Gaining national attention at that time was a gutsy group that seemed to be making great strides in rocketry. Wernher von Braun’s team in Huntsville, Alabama, was known as the Army Ballistic Missile Agency—ABMA. We dubbed ourselves the Big Creek Missile Agency—BCMA. My parents wrote the great man himself, asking for an autographed picture. It came with a note: “If you work hard enough, you will do anything you want.” The BCMA had been sanctioned by an unstoppable force. We were written up in the newspaper as “the rocket boys.” I was invited to speak to the Kiwanis Club, and, representing the BCMA, I took our designs to the National Science Fair.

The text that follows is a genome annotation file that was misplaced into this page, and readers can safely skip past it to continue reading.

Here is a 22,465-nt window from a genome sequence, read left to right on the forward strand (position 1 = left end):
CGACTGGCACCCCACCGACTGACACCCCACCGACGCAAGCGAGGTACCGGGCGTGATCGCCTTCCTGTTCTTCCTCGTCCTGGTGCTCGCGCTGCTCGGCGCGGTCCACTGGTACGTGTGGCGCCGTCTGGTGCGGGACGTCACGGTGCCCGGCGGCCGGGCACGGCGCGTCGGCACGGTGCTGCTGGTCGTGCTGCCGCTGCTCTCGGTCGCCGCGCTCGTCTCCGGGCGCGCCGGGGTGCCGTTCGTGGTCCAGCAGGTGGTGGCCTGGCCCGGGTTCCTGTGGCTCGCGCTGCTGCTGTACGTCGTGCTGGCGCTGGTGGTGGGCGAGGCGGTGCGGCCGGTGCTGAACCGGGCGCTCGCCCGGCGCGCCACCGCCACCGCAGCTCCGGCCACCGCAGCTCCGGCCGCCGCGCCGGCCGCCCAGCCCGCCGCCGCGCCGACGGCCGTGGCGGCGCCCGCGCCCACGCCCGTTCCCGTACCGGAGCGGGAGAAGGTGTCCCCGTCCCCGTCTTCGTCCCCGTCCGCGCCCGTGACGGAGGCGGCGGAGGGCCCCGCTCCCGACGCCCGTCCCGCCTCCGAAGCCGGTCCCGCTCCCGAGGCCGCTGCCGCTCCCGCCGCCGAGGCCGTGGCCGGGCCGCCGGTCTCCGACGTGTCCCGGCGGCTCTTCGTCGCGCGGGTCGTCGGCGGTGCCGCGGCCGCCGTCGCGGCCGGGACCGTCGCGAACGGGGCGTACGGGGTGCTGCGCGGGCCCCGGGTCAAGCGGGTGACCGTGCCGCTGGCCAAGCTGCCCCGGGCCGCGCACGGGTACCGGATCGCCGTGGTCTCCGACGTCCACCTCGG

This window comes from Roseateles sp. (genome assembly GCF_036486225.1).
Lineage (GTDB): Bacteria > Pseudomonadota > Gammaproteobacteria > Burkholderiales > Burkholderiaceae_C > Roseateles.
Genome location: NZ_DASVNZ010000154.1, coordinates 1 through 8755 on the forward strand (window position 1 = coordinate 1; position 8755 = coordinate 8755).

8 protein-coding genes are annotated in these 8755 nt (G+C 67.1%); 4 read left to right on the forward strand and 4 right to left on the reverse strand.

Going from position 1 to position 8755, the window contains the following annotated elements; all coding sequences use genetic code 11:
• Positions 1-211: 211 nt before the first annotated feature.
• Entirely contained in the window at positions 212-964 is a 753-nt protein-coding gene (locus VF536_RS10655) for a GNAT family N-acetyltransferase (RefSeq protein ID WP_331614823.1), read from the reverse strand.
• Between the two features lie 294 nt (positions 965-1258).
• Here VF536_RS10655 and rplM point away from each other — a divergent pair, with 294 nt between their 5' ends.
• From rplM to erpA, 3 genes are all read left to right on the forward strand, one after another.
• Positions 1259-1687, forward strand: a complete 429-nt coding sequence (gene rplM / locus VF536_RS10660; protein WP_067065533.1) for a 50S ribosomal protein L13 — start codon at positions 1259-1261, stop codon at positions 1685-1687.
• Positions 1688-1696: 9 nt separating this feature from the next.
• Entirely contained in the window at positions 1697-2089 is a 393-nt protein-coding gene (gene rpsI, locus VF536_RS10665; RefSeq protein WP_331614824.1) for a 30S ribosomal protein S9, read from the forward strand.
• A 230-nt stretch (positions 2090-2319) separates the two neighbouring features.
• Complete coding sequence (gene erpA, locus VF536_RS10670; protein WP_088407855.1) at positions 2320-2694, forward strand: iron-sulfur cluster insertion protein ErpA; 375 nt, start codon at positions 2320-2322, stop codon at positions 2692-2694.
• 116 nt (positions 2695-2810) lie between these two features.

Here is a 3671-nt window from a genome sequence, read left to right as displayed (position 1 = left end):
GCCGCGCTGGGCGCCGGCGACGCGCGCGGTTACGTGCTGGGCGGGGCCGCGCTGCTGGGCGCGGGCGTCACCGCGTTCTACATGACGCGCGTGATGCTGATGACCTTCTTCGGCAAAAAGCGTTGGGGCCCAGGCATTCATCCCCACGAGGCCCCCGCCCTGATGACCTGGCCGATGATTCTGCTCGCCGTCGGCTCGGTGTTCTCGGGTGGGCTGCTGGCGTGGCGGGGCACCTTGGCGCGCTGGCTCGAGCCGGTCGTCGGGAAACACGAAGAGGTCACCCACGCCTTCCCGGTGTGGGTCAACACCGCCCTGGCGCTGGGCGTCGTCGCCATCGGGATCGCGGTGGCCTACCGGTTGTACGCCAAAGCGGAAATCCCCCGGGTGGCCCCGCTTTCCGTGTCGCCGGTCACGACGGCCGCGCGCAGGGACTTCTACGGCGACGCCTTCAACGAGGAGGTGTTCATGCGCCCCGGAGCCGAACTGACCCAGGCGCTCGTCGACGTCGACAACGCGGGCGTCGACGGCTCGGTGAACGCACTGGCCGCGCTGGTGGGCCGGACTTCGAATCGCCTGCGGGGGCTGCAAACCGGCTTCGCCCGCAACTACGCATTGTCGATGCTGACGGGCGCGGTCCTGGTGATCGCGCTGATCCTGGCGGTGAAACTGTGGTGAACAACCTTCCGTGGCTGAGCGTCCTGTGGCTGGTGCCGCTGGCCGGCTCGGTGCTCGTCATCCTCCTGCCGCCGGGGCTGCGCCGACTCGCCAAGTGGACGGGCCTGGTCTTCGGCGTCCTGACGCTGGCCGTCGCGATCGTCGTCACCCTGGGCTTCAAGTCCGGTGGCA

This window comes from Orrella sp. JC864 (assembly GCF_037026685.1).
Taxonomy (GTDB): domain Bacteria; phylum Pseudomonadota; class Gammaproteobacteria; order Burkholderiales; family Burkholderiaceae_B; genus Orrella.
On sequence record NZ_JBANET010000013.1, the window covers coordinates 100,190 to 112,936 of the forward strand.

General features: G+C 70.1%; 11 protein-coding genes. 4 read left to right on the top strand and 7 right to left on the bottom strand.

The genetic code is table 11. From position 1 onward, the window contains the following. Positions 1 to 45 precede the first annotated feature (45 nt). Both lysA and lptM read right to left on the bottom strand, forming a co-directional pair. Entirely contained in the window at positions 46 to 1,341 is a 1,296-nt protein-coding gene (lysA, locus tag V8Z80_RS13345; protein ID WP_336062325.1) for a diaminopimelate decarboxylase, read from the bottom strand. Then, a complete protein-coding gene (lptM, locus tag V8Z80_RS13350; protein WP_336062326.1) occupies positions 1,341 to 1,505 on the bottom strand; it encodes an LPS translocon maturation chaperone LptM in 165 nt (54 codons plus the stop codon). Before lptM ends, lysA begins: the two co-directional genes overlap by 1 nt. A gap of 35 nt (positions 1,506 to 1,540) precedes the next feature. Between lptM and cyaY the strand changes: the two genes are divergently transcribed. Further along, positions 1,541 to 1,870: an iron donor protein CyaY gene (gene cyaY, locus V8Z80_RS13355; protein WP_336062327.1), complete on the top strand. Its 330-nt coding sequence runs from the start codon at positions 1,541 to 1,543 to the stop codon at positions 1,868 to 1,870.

During our last year of high school we pushed our saltpeter-and-sugar rockets as far as they would go, noting that there was a definite limiting factor as we increased the size of the rockets to gain altitude. We began to search for better propellants and delve into equations involving specific impulses and mass ratios, information not found in high school texts. Miss Riley provided the book we needed: Principles of Guided Missile Design by Bonnet, Zucrow, and Besserer. I still have it.